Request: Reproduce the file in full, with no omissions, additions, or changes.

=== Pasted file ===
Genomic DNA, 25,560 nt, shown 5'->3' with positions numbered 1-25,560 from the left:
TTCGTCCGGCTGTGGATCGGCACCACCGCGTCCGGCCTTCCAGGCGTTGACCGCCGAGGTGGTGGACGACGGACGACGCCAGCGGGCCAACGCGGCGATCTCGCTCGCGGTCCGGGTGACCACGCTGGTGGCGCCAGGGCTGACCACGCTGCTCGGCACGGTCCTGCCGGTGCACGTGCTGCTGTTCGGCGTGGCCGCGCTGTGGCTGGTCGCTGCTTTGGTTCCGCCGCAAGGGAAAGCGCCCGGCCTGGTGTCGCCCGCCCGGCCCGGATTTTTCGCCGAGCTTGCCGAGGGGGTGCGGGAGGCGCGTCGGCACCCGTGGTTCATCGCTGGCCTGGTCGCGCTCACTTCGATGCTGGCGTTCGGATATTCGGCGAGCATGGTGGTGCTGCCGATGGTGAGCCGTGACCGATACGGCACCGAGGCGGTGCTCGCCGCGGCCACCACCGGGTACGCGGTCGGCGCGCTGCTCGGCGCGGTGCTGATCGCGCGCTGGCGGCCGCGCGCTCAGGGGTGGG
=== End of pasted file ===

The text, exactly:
Genomic DNA, 25,560 nt, shown 5'->3' with positions numbered 1-25,560 from the left:
TTCGTCCGGCTGTGGATCGGCACCACCGCGTCCGGCCTTCCAGGCGTTGACCGCCGAGGTGGTGGACGACGGACGACGCCAGCGGGCCAACGCGGCGATCTCGCTCGCGGTCCGGGTGACCACGCTGGTGGCGCCAGGGCTGACCACGCTGCTCGGCACGGTCCTGCCGGTGCACGTGCTGCTGTTCGGCGTGGCCGCGCTGTGGCTGGTCGCTGCTTTGGTTCCGCCGCAAGGGAAAGCGCCCGGCCTGGTGTCGCCCGCCCGGCCCGGATTTTTCGCCGAGCTTGCCGAGGGGGTGCGGGAGGCGCGTCGGCACCCGTGGTTCATCGCTGGCCTGGTCGCGCTCACTTCGATGCTGGCGTTCGGATATTCGGCGAGCATGGTGGTGCTGCCGATGGTGAGCCGTGACCGATACGGCACCGAGGCGGTGCTCGCCGCGGCCACCACCGGGTACGCGGTCGGCGCGCTGCTCGGCGCGGTGCTGATCGCGCGCTGGCGGCCGCGCGCTCAGGGGTGGG